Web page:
During the Seminar much was said about the consequences to port operators of the impending 24 Hour Manifest Rule, due to be imposed by US Customs next month, whereby a vessels cargo manifest must be lodged no later than 24 hours prior to the vessel being loaded at a European port. Many see difficulties and disruption as a result. However the message from Seminar delegates was that there was a will to comply and, moreover, develop efficient systems of documentary control to ensure that this security measure has the desired effect of foiling acts of terrorism.
Webster discussed this crucial development within the documentary/systems element of his presentation both supporting this positive view of the challenges ahead and urging operators to see these new rules as, "a call for more rigorous attention to detail and transparency of information, which have a very positive effect on the supply chain as a whole." He listed these advantages as: advanced knowledge for lines of their cargo; faster customs clearance of goods at destination; better stowage and loading information for stevedores and less cargo damage due to more care being taken during the stuffing process.
He underlined that the Just In Time (JIT) system, which at first may seem endangered by additional manifest demands, is in fact a planned production methodology and that plans would now merely have to be adjusted to take account of the 24-hour notification process. The so-called 'glass pipeline' that is evolving within the global supply chain will be of great advantage contended Webster. Additional cost will be incurred within the transportation chain but he concluded, "A transparent system leads to standardisation of documentation, which in turn leads to a more efficient operation. Savings will also, therefore, result."ENDSNotes to the Editor:
Further details about the Security Matters Seminar, including availability of papers can be obtained from:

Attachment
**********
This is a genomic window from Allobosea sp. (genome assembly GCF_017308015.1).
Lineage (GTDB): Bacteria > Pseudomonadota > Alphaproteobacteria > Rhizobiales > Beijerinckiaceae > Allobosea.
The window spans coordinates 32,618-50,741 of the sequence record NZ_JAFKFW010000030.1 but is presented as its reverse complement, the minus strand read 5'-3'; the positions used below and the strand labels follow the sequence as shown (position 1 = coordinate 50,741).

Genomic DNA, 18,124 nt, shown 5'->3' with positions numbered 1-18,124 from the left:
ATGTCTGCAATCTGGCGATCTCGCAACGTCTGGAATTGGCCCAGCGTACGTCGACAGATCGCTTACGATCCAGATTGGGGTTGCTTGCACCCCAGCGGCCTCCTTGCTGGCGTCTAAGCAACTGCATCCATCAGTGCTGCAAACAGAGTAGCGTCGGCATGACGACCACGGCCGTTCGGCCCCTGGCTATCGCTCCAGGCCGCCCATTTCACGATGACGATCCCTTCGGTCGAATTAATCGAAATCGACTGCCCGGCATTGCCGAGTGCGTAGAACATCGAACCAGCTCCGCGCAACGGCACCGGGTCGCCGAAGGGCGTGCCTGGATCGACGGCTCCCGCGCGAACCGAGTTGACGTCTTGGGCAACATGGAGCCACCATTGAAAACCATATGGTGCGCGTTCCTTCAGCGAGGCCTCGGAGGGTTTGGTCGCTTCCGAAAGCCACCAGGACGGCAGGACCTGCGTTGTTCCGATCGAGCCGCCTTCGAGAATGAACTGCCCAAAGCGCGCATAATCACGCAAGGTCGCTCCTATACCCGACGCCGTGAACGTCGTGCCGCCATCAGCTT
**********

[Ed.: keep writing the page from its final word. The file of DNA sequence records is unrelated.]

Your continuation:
For further information please contact:
Tel: +44 (0) 7553 1576
Michael Haig and Peter Owen, ISIS Communications
Tel +44 (0)1737 248300
E-mail:firstname.lastname@example.orgA full archive of all TT Club news releases and photographs is available from the ISIS Communications Press Room at www.isiscomms.com
You may also be interested in:
International freight transport and logistics insurer TT Club wants cargo owners to be more aware of safety issues arising from poorly packed containers and misdeclared goods.
As consumer demand and manufacturing production slows in many parts of the world, cargo, either in containers or stripped from transport units, is building up in warehouses, port terminals and inland depots. International freight and logistics insurer, TT Club warns of the additional risk this is bringing operators.
This first webinar in our ship fire series focuses on specific issues relating to the cargo loaded on board, looking into practices to combat non-declaration and mis-declaration, as well as profiling the risk-based stowage approach.
TT Club warns of persistent ‘stowaway’ risk
The smuggling of people has unfortunately become a major issue in certain parts of the world. Political imperatives in target countries have led to stricter immigration restrictions and increased government action. International clandestine migration has become a persistent threat to the unitised supply chain.